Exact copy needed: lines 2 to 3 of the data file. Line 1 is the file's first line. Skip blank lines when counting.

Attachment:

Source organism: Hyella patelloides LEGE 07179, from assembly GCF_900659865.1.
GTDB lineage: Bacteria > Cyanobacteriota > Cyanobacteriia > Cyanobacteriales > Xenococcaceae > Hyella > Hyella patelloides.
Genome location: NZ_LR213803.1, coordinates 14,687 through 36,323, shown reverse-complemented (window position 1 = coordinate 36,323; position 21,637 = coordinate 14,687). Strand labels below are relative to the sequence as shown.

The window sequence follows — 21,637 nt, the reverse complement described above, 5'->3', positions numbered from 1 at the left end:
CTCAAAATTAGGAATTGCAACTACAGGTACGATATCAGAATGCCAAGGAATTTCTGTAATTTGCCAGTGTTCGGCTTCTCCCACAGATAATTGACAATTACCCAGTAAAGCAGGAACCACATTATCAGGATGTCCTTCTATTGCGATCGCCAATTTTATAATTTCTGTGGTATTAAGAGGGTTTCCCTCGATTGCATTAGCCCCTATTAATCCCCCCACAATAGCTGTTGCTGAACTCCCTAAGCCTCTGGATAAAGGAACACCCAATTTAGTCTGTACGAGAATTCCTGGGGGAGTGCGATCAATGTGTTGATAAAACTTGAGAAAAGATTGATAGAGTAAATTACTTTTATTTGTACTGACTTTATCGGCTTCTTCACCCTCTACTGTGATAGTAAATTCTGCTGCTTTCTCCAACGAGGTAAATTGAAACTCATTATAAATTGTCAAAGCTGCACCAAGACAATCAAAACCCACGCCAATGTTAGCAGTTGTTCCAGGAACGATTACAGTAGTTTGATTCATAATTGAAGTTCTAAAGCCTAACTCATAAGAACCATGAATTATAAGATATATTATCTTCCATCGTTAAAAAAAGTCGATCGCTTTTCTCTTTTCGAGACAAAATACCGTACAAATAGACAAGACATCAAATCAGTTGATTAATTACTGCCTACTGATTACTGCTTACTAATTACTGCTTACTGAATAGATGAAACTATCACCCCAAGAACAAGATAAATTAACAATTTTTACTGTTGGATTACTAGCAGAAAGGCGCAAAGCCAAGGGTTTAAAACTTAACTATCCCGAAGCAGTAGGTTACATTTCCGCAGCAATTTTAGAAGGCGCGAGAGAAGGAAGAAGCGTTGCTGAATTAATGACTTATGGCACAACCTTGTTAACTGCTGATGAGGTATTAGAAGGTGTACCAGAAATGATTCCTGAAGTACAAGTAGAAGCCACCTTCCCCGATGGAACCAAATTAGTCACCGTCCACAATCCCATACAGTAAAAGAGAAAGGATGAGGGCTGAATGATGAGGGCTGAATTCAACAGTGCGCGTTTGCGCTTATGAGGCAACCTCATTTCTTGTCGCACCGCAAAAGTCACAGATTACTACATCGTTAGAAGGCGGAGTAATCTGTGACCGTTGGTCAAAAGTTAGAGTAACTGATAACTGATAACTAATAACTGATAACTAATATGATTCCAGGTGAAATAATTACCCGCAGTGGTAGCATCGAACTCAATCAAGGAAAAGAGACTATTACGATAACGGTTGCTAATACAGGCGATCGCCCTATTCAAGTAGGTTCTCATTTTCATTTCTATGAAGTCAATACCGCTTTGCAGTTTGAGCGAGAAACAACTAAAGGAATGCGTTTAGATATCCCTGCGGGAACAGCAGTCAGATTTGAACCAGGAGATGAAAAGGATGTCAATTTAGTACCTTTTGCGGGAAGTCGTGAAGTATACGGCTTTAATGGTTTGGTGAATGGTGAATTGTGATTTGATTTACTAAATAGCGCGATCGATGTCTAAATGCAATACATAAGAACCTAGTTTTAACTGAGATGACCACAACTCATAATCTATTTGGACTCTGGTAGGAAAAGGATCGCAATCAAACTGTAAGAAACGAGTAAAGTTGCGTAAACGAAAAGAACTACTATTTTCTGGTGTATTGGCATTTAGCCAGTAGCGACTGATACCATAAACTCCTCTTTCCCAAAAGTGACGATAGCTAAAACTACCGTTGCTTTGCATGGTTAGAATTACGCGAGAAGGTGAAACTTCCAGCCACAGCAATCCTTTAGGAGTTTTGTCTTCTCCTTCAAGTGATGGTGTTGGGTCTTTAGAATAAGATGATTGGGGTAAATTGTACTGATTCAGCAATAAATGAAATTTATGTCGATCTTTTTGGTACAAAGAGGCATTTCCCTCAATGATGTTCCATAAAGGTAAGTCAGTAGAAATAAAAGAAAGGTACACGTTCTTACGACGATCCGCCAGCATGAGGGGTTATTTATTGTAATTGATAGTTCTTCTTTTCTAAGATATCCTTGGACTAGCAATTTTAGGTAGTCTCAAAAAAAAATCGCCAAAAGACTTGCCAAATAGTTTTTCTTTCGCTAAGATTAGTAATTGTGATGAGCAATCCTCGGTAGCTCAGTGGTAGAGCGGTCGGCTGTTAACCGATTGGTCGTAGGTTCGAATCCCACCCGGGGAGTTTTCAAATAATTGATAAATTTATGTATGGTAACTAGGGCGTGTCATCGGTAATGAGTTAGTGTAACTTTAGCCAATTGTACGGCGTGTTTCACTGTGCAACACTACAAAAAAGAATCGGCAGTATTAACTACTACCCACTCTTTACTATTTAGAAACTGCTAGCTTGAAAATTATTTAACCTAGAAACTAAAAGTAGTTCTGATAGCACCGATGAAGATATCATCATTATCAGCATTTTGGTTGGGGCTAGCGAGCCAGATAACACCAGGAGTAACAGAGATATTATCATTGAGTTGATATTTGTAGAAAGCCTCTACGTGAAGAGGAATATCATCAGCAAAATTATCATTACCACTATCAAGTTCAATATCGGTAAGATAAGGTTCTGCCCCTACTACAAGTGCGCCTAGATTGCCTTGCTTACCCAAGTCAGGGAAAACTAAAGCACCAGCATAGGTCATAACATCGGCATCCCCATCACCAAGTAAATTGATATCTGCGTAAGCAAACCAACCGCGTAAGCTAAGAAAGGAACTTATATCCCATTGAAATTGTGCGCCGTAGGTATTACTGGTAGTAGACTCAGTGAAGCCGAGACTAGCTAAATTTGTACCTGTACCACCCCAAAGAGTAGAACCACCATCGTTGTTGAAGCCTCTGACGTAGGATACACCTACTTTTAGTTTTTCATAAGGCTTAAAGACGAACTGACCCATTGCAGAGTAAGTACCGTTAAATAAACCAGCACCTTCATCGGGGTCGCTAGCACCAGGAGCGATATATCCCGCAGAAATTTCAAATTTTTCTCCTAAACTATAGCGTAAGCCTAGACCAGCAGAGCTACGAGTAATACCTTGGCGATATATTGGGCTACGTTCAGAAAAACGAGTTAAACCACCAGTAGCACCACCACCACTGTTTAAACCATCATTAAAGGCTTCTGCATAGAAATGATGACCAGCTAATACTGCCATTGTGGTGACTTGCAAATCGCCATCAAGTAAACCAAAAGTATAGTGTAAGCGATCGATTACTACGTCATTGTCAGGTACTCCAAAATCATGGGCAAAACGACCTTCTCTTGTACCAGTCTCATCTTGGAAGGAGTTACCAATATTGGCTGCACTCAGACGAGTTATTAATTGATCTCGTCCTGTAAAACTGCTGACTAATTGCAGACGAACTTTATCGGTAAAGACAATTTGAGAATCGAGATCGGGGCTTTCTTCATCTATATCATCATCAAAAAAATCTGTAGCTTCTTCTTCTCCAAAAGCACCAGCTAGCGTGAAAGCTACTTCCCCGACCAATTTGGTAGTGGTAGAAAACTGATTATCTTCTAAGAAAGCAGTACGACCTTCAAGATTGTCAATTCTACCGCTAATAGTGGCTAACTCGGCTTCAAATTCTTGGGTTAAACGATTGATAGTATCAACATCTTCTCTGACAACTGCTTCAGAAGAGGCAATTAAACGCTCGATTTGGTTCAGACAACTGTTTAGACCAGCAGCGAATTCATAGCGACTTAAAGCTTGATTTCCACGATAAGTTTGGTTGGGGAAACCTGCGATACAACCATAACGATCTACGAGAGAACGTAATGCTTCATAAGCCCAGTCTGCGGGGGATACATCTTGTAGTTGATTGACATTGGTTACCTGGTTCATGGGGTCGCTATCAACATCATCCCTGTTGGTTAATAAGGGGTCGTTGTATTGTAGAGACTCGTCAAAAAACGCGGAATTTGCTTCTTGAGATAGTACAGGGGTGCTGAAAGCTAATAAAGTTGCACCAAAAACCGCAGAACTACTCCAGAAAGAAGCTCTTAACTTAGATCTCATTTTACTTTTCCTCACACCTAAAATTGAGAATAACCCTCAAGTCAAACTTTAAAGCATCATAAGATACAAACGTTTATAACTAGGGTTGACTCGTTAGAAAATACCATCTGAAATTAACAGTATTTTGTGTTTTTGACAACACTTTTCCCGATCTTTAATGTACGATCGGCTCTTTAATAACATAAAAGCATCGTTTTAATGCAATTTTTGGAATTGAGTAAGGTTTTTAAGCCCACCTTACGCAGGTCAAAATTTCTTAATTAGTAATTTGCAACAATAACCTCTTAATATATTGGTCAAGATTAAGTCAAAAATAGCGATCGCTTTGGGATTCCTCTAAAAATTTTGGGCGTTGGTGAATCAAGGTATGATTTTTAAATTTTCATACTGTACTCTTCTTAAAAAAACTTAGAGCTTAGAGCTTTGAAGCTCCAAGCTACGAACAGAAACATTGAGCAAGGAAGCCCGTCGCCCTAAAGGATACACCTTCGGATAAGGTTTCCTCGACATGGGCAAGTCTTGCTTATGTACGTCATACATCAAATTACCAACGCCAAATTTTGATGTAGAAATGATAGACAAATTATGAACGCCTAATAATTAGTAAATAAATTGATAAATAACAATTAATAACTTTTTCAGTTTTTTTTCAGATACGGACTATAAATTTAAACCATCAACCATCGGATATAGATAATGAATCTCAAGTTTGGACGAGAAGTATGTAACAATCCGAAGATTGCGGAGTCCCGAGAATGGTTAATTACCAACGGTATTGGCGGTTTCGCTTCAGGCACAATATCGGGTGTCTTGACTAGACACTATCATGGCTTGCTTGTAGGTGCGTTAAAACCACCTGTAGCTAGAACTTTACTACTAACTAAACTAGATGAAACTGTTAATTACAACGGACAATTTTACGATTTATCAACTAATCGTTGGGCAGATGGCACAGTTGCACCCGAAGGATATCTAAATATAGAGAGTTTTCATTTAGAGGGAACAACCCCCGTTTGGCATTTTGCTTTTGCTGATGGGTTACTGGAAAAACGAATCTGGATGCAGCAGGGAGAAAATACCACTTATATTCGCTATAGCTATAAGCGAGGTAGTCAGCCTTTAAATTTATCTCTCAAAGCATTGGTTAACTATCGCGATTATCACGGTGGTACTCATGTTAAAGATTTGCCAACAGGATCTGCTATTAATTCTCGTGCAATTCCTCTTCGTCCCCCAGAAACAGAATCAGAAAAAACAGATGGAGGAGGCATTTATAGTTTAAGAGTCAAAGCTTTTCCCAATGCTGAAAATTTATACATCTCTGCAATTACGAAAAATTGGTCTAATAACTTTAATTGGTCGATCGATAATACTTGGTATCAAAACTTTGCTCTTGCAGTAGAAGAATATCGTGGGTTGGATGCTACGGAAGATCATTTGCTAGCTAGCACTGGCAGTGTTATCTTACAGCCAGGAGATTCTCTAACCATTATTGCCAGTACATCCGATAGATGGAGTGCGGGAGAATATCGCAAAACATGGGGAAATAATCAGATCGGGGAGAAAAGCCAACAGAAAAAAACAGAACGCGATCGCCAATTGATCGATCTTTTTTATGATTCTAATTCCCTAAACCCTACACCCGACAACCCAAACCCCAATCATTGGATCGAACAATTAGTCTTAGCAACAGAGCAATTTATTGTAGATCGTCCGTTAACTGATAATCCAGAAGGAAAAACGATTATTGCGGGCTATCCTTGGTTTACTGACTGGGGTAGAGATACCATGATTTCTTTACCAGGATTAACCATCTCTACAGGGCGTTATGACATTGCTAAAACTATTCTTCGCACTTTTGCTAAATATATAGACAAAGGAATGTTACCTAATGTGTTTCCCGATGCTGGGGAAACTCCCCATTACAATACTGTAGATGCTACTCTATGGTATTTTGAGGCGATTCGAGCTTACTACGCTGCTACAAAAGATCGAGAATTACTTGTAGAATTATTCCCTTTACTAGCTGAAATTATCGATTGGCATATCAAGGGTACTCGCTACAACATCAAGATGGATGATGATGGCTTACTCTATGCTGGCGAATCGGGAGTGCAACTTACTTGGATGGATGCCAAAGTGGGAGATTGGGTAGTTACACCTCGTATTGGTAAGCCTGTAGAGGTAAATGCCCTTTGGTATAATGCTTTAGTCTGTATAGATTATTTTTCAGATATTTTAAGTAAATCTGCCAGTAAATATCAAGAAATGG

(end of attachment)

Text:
GTDB lineage: Bacteria > Cyanobacteriota > Cyanobacteriia > Cyanobacteriales > Xenococcaceae > Hyella > Hyella patelloides.
Genome location: NZ_LR213803.1, coordinates 14,687 through 36,323, shown reverse-complemented (window position 1 = coordinate 36,323; position 21,637 = coordinate 14,687). Strand labels below are relative to the sequence as shown.